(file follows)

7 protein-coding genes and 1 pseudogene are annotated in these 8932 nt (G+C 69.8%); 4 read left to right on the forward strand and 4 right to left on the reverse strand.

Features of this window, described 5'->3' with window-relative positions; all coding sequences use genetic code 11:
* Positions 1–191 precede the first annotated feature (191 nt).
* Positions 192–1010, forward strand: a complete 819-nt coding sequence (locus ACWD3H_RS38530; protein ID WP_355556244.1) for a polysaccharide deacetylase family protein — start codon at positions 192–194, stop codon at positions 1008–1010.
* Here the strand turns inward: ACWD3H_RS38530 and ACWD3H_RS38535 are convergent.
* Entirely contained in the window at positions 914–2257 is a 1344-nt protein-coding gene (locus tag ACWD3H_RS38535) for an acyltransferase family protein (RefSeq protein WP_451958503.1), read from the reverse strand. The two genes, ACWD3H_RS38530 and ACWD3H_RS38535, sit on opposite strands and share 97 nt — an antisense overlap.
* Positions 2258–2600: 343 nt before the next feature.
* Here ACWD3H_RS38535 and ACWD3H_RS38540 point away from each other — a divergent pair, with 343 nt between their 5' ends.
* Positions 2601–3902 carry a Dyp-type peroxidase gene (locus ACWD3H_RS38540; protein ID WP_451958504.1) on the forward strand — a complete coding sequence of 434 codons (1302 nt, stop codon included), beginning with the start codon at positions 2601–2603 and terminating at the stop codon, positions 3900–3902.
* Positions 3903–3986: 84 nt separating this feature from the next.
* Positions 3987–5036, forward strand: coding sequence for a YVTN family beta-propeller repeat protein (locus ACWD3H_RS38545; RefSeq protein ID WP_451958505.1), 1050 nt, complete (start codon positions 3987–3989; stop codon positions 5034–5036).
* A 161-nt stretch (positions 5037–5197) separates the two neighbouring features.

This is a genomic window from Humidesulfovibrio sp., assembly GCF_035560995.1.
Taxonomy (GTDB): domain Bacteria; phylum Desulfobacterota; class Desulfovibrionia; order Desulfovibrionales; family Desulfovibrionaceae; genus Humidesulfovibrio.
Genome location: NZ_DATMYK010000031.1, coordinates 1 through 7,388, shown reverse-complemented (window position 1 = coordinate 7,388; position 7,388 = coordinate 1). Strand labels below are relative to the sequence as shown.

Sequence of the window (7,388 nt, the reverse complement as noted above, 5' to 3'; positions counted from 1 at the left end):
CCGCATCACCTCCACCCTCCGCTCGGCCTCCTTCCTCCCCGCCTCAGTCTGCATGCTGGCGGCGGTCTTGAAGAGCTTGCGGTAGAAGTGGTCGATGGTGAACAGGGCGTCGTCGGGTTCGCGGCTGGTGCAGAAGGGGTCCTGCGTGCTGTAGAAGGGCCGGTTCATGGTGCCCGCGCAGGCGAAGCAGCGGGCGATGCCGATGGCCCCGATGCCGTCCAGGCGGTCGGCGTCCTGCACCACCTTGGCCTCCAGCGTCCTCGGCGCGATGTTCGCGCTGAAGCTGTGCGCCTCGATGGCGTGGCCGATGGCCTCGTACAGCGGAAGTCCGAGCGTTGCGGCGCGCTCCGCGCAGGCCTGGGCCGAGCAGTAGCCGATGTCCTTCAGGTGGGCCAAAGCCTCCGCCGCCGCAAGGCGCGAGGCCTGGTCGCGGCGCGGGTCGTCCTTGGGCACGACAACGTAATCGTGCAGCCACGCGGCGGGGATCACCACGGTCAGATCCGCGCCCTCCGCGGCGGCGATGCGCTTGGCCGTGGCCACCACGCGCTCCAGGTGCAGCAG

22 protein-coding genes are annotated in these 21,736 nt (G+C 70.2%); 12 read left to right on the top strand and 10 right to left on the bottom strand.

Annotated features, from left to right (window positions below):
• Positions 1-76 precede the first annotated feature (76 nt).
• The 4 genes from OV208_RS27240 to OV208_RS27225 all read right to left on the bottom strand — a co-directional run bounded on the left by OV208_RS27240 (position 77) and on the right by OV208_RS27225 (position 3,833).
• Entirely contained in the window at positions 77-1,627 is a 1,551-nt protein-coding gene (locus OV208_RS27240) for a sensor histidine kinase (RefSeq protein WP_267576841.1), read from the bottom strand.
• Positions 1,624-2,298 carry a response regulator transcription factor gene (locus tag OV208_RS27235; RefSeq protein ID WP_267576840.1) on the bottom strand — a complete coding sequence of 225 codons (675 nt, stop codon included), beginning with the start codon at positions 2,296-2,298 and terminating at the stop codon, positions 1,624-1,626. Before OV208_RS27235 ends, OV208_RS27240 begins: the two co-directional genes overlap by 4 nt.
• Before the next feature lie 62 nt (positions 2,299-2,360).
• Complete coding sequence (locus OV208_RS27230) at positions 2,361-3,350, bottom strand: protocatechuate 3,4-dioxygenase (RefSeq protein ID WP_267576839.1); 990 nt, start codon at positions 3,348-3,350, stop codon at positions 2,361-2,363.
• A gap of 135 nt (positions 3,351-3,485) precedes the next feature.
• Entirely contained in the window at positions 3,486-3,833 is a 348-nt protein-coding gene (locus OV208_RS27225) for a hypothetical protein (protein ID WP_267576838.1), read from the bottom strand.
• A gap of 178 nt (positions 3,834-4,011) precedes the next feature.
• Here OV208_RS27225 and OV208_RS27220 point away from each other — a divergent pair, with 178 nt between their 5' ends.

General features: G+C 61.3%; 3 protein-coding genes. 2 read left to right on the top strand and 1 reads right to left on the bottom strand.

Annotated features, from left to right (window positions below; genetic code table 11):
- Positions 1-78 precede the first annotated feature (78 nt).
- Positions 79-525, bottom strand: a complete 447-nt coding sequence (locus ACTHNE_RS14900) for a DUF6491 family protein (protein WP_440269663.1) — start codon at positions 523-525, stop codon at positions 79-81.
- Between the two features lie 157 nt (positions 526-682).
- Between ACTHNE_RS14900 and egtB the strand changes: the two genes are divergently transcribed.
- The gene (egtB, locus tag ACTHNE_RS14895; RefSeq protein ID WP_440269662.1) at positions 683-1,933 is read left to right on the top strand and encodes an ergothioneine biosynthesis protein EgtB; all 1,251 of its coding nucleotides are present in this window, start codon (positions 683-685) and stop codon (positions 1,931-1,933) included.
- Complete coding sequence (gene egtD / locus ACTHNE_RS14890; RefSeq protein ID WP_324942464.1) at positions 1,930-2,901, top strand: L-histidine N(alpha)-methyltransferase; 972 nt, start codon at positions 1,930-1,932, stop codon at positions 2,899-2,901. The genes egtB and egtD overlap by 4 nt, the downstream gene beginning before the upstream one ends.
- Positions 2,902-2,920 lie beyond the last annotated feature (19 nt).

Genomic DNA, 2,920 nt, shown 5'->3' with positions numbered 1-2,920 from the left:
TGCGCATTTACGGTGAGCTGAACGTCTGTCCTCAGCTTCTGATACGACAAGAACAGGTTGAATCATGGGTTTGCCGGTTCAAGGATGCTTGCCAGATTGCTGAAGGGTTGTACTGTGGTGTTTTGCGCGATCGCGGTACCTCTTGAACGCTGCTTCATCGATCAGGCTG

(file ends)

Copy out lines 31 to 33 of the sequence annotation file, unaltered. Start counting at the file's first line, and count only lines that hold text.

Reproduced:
Annotated features, from left to right (window positions below; genetic code table 11):
- Positions 1-78 precede the first annotated feature (78 nt).
- Positions 79-525, bottom strand: a complete 447-nt coding sequence (locus ACTHNE_RS14900) for a DUF6491 family protein (protein WP_440269663.1) — start codon at positions 523-525, stop codon at positions 79-81.